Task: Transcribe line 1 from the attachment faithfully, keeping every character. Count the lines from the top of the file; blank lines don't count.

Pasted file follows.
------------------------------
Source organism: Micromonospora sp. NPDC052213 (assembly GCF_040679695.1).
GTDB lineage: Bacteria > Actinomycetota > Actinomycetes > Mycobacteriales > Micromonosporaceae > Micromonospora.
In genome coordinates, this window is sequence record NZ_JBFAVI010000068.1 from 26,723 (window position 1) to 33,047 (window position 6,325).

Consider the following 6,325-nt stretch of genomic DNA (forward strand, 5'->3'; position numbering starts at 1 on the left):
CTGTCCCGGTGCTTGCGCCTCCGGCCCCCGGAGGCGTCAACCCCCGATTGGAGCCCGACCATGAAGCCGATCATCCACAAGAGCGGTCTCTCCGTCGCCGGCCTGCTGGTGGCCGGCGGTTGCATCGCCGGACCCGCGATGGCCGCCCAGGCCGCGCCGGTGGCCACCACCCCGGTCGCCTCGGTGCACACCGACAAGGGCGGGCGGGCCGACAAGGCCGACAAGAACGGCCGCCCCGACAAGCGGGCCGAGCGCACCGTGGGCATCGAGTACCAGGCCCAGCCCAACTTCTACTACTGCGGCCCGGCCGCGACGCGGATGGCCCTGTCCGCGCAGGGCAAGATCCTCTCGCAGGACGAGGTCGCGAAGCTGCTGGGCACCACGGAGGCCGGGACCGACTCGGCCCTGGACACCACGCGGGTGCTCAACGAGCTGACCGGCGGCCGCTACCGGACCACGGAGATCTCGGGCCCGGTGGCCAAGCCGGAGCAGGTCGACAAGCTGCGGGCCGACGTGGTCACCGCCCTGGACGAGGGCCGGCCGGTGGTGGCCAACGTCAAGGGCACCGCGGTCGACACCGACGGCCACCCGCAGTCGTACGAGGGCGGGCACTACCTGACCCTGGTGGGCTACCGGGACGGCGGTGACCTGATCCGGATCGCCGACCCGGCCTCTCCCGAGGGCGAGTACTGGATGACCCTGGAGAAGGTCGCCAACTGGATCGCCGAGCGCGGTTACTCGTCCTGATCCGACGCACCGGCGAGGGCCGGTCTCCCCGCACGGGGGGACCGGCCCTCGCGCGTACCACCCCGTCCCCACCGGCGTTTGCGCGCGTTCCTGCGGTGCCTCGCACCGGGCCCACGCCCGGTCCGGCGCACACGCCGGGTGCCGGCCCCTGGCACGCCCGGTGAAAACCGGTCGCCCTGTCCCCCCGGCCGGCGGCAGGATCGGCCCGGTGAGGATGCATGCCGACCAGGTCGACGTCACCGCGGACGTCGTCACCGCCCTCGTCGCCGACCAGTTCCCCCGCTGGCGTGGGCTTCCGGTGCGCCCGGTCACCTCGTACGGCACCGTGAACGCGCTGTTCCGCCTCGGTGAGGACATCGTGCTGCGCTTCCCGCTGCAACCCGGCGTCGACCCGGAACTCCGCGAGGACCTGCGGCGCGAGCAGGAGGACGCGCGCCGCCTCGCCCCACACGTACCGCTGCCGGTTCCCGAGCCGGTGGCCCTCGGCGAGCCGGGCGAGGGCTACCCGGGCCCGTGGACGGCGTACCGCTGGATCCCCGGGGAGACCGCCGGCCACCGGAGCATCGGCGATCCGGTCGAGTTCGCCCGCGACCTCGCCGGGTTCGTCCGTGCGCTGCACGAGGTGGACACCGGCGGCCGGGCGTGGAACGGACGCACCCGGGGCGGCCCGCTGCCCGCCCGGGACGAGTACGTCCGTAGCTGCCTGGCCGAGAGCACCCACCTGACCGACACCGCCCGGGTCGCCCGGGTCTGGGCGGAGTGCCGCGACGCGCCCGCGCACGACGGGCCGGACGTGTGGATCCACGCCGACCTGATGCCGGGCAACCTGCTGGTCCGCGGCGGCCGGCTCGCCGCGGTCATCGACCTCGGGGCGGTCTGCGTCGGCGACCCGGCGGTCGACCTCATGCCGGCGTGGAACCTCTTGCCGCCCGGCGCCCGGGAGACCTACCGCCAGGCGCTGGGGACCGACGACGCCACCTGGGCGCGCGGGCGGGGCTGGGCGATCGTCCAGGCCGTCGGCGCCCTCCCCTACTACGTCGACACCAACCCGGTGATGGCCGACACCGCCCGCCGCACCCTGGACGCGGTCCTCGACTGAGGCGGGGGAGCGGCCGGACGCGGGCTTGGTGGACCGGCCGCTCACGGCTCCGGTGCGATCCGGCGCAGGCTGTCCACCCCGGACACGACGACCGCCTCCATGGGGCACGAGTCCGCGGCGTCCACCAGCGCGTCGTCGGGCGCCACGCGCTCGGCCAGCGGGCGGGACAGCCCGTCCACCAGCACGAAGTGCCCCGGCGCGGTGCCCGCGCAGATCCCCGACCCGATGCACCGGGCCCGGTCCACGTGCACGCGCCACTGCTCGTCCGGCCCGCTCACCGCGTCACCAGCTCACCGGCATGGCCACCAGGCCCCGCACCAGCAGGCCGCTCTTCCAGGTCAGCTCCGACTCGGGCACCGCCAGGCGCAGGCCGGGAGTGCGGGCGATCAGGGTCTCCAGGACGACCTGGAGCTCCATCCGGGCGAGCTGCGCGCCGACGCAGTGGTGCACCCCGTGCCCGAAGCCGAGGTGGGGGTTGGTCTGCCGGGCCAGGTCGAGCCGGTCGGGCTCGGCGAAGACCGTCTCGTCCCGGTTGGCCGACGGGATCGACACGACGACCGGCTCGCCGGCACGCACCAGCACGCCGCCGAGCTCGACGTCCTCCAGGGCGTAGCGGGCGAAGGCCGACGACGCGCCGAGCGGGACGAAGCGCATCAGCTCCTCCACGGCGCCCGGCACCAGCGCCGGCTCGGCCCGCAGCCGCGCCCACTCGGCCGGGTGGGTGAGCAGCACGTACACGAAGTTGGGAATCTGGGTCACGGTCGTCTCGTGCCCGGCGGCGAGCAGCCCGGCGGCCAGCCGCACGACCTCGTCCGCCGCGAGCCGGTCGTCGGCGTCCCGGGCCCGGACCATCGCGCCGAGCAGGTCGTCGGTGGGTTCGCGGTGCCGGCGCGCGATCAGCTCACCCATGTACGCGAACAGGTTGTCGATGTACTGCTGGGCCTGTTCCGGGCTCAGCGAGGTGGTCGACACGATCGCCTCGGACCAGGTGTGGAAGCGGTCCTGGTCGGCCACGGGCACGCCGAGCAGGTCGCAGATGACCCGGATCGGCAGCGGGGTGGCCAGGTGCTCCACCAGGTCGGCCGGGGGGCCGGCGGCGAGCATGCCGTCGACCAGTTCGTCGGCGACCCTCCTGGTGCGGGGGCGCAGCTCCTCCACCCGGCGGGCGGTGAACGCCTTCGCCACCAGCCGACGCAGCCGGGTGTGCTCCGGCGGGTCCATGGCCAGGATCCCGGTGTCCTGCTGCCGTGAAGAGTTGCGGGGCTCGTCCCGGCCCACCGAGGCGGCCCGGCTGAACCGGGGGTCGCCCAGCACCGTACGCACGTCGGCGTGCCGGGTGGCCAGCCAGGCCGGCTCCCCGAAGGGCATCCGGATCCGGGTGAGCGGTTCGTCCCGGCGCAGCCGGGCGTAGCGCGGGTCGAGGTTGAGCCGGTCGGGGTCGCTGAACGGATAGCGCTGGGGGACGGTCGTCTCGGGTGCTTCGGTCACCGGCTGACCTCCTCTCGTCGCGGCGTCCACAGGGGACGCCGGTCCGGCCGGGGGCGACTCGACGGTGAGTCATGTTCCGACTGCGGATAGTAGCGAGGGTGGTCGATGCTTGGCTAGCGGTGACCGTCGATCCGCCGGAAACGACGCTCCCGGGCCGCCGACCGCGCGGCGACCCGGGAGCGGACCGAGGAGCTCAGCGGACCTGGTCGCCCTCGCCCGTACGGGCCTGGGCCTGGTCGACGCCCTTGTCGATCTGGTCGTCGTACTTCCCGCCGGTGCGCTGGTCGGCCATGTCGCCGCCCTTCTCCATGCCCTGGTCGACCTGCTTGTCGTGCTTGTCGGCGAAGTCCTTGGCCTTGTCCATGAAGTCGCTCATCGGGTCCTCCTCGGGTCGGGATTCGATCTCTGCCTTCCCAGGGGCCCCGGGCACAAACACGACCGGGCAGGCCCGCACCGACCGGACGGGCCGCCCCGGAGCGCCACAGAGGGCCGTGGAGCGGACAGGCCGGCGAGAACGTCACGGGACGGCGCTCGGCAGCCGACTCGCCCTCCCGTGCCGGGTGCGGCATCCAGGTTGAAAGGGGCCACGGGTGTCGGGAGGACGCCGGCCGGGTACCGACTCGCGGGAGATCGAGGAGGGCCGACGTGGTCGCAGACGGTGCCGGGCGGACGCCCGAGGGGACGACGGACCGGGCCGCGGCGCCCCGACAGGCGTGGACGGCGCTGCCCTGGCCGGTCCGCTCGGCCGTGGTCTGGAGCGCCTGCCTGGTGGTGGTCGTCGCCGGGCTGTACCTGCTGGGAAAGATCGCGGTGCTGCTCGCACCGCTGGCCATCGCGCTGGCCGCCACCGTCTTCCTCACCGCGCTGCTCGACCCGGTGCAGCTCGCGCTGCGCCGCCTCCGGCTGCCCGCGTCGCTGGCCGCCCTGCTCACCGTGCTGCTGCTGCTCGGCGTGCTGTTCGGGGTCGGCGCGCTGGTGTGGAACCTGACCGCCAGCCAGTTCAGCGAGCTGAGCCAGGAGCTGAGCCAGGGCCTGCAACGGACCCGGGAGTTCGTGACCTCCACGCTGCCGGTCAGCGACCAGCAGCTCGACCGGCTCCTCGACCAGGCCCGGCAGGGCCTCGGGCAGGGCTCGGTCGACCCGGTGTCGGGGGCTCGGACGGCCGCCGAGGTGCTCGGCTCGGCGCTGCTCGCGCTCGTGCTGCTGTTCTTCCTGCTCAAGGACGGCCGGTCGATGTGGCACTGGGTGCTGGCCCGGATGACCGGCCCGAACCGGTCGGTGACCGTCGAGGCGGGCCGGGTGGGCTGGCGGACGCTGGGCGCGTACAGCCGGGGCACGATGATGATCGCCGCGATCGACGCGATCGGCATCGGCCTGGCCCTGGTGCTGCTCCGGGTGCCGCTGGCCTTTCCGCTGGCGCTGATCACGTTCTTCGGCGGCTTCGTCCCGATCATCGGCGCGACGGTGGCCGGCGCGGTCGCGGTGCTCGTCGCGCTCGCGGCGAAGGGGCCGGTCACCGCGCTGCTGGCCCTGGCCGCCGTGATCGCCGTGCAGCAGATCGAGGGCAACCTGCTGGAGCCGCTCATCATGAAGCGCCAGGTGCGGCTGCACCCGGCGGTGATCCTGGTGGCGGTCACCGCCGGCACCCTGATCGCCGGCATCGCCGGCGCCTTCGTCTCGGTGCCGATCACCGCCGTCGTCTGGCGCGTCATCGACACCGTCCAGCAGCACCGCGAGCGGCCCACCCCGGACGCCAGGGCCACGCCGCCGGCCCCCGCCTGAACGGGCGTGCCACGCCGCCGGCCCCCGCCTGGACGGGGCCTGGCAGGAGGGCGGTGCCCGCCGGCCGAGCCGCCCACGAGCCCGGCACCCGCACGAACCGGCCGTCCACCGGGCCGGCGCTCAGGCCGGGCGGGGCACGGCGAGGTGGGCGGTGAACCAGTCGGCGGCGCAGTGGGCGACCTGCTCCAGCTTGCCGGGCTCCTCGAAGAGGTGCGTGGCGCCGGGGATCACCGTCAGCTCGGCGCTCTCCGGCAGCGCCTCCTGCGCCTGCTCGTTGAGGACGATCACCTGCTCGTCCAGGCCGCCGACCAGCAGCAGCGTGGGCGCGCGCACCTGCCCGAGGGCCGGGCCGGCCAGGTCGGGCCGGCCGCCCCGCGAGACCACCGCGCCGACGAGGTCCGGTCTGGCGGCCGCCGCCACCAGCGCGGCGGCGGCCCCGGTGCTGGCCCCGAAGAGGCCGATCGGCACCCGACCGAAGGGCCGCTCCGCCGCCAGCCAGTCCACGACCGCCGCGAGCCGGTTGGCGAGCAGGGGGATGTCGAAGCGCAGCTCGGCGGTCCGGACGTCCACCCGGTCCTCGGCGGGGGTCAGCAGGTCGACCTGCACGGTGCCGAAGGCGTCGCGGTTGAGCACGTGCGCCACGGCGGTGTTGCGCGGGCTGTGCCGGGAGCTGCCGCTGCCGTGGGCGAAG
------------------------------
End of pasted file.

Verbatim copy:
Source organism: Micromonospora sp. NPDC052213 (assembly GCF_040679695.1).